No less than three Hummers were hit by ICM fire at 0905 and the battle turned into one with more vehicular destruction than an episode of Top Gear as missiles flew across and up. Two minutes later, a Red airstrike followed by an artillery barrage hit a mechanised company and did some noticeable casualties, while an infantry squad took out a BRDM2.

I suffered a further blow at 0908 as a Red MRLS ICM strike followed by a smaller artillery strike took out a number of vehicles and squads, inflicting 3% casualties in one turn. Clearly my point of ingress was not a good one at all.

The next turn saw some infantry death on both sides, but things were definitely not going my way.

08 February 2012

TacOps PBEM Part 9: Moving into place

0830 to 0849

We had four minutes of artillery exchanges that mostly missed – I came out the worst, losing that anti-tank squad that I mentioned before it had even fired a shot.

A couple of minutes of quiet followed by the same thing happening to another Javelin squad. Red was moving his forces into observation positions, allowing him to better direct his artillery fire and make things easier for the main assault. Some more artillery followed, along with my elimination of a BTR squad by an airstrike at 084215.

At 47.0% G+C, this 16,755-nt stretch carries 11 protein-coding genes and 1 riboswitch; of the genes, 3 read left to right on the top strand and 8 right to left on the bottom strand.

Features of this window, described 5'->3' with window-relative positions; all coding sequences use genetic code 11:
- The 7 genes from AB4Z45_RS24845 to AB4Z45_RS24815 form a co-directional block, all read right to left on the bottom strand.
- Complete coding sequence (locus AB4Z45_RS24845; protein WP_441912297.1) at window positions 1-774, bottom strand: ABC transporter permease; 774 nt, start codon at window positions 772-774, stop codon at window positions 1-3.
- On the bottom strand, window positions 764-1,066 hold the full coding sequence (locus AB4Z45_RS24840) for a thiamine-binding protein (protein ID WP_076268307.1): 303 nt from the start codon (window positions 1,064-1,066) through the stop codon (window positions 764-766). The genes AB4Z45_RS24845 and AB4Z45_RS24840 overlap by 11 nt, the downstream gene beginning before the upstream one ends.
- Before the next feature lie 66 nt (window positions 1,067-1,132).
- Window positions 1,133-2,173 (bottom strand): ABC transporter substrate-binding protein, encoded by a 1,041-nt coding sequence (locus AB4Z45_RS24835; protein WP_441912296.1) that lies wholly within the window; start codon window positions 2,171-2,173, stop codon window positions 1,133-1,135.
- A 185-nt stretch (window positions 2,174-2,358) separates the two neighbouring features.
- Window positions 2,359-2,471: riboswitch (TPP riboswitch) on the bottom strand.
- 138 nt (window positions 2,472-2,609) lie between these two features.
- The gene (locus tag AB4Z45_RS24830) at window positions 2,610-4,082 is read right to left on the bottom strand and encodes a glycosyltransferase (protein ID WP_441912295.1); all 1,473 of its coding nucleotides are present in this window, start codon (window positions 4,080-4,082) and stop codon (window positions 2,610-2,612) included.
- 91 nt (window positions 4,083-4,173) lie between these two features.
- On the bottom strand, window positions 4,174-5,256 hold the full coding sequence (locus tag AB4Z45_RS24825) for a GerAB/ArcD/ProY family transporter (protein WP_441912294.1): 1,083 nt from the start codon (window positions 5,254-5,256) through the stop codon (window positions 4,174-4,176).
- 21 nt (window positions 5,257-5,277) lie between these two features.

In fact, much of this turn was quiet, but little did I know, Red had found the gap in my lines and was starting to send some of his units through. A gap he would later use for his main assault (see circled).

06 February 2012

60 Years on the throne

60 years ago today, Elizabeth II became the British monarch. Not that I can remember anyone else, but I'd say she's not been all that bad, has she?

The Queen of the Castle (Grand Review: 'Borgen')